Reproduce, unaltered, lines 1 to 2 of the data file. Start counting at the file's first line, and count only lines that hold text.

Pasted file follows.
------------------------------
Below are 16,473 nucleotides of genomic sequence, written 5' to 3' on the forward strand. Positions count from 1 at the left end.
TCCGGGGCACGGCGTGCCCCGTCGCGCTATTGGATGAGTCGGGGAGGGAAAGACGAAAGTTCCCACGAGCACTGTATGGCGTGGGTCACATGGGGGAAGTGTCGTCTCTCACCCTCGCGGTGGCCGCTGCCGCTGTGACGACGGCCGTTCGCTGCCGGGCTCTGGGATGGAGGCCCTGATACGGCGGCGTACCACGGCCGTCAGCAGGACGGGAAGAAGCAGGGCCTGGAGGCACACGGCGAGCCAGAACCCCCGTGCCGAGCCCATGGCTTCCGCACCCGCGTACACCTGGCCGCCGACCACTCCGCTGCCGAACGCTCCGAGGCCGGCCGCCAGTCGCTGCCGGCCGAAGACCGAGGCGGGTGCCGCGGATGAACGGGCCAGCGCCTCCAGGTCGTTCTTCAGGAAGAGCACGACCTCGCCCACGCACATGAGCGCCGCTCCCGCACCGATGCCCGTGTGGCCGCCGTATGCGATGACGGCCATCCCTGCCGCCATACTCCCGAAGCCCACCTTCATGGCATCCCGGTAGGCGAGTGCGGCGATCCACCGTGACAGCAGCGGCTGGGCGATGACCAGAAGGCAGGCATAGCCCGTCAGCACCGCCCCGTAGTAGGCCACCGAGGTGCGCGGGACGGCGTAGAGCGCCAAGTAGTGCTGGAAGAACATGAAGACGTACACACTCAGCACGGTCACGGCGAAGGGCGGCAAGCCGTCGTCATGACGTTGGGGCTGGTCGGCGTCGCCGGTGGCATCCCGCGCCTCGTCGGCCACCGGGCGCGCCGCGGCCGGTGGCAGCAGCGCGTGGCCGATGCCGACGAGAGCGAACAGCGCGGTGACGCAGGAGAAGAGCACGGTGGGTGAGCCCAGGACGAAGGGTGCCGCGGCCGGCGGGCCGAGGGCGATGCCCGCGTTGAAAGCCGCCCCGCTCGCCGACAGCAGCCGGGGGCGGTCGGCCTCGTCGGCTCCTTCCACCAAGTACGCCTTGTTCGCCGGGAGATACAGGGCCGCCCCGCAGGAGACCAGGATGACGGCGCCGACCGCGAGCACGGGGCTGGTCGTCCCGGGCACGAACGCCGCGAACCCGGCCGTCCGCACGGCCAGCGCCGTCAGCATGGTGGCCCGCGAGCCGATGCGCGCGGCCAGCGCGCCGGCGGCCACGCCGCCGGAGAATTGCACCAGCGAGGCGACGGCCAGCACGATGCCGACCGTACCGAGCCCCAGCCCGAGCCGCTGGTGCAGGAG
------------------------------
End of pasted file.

Below are 16,473 nucleotides of genomic sequence, written 5' to 3' on the forward strand. Positions count from 1 at the left end.
TCCGGGGCACGGCGTGCCCCGTCGCGCTATTGGATGAGTCGGGGAGGGAAAGACGAAAGTTCCCACGAGCACTGTATGGCGTGGGTCACATGGGGGAAGTGTCGTCTCTCACCCTCGCGGTGGCCGCTGCCGCTGTGACGACGGCCGTTCGCTGCCGGGCTCTGGGATGGAGGCCCTGATACGGCGGCGTACCACGGCCGTCAGCAGGACGGGAAGAAGCAGGGCCTGGAGGCACACGGCGAGCCAGAACCCCCGTGCCGAGCCCATGGCTTCCGCACCCGCGTACACCTGGCCGCCGACCACTCCGCTGCCGAACGCTCCGAGGCCGGCCGCCAGTCGCTGCCGGCCGAAGACCGAGGCGGGTGCCGCGGATGAACGGGCCAGCGCCTCCAGGTCGTTCTTCAGGAAGAGCACGACCTCGCCCACGCACATGAGCGCCGCTCCCGCACCGATGCCCGTGTGGCCGCCGTATGCGATGACGGCCATCCCTGCCGCCATACTCCCGAAGCCCACCTTCATGGCATCCCGGTAGGCGAGTGCGGCGATCCACCGTGACAGCAGCGGCTGGGCGATGACCAGAAGGCAGGCATAGCCCGTCAGCACCGCCCCGTAGTAGGCCACCGAGGTGCGCGGGACGGCGTAGAGCGCCAAGTAGTGCTGGAAGAACATGAAGACGTACACACTCAGCACGGTCACGGCGAAGGGCGGCAAGCCGTCGTCATGACGTTGGGGCTGGTCGGCGTCGCCGGTGGCATCCCGCGCCTCGTCGGCCACCGGGCGCGCCGCGGCCGGTGGCAGCAGCGCGTGGCCGATGCCGACGAGAGCGAACAGCGCGGTGACGCAGGAGAAGAGCACGGTGGGTGAGCCCAGGACGAAGGGTGCCGCGGCCGGCGGGCCGAGGGCGATGCCCGCGTTGAAAGCCGCCCCGCTCGCCGACAGCAGCCGGGGGCGGTCGGCCTCGTCGGCTCCTTCCACCAAGTACGCCTTGTTCGCCGGGAGATACAGGGCCGCCCCGCAGGAGACCAGGATGACGGCGCCGACCGCGAGCACGGGGCTGGTCGTCCCGGGCACGAACGCCGCGAACCCGGCCGTCCGCACGGCCAGCGCCGTCAGCATGGTGGCCCGCGAGCCGATGCGCGCGGCCAGCGCGCCGGCGGCCACGCCGCCGGAGAATTGCACCAGCGAGGCGACGGCCAGCACGATGCCGACCGTACCGAGCCCCAGCCCGAGCCGCTGGTGCAGGAG